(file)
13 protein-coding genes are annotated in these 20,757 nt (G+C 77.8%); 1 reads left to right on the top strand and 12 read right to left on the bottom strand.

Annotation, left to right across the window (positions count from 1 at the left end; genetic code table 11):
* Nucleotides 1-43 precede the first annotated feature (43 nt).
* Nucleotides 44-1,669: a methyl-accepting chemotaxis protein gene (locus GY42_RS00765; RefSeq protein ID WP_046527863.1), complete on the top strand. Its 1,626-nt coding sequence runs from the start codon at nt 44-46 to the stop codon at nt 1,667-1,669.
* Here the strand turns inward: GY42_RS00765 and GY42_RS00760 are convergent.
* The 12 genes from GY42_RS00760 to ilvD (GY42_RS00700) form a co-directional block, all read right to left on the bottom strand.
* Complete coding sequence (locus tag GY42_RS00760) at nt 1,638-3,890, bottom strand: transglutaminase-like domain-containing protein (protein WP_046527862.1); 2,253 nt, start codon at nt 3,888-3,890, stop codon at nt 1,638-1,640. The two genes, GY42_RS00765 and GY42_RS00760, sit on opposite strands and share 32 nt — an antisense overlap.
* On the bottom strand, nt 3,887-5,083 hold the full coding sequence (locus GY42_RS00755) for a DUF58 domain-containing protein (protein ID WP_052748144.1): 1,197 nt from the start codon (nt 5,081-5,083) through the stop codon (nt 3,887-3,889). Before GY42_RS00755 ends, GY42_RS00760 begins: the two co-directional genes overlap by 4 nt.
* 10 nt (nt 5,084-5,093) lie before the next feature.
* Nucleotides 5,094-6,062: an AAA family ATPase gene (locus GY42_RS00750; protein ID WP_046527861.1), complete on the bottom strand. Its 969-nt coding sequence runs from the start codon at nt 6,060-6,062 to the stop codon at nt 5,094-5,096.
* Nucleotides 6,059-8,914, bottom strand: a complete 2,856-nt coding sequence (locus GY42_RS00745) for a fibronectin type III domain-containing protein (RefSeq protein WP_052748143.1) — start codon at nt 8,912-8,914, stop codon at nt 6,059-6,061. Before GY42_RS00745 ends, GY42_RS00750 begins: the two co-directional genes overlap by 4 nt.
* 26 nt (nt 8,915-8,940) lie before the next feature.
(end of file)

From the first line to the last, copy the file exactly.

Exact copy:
13 protein-coding genes are annotated in these 20,757 nt (G+C 77.8%); 1 reads left to right on the top strand and 12 read right to left on the bottom strand.

Annotation, left to right across the window (positions count from 1 at the left end; genetic code table 11):
* Nucleotides 1-43 precede the first annotated feature (43 nt).
* Nucleotides 44-1,669: a methyl-accepting chemotaxis protein gene (locus GY42_RS00765; RefSeq protein ID WP_046527863.1), complete on the top strand. Its 1,626-nt coding sequence runs from the start codon at nt 44-46 to the stop codon at nt 1,667-1,669.
* Here the strand turns inward: GY42_RS00765 and GY42_RS00760 are convergent.
* The 12 genes from GY42_RS00760 to ilvD (GY42_RS00700) form a co-directional block, all read right to left on the bottom strand.
* Complete coding sequence (locus tag GY42_RS00760) at nt 1,638-3,890, bottom strand: transglutaminase-like domain-containing protein (protein WP_046527862.1); 2,253 nt, start codon at nt 3,888-3,890, stop codon at nt 1,638-1,640. The two genes, GY42_RS00765 and GY42_RS00760, sit on opposite strands and share 32 nt — an antisense overlap.
* On the bottom strand, nt 3,887-5,083 hold the full coding sequence (locus GY42_RS00755) for a DUF58 domain-containing protein (protein ID WP_052748144.1): 1,197 nt from the start codon (nt 5,081-5,083) through the stop codon (nt 3,887-3,889). Before GY42_RS00755 ends, GY42_RS00760 begins: the two co-directional genes overlap by 4 nt.
* 10 nt (nt 5,084-5,093) lie before the next feature.
* Nucleotides 5,094-6,062: an AAA family ATPase gene (locus GY42_RS00750; protein ID WP_046527861.1), complete on the bottom strand. Its 969-nt coding sequence runs from the start codon at nt 6,060-6,062 to the stop codon at nt 5,094-5,096.
* Nucleotides 6,059-8,914, bottom strand: a complete 2,856-nt coding sequence (locus GY42_RS00745) for a fibronectin type III domain-containing protein (RefSeq protein WP_052748143.1) — start codon at nt 8,912-8,914, stop codon at nt 6,059-6,061. Before GY42_RS00745 ends, GY42_RS00750 begins: the two co-directional genes overlap by 4 nt.
* 26 nt (nt 8,915-8,940) lie before the next feature.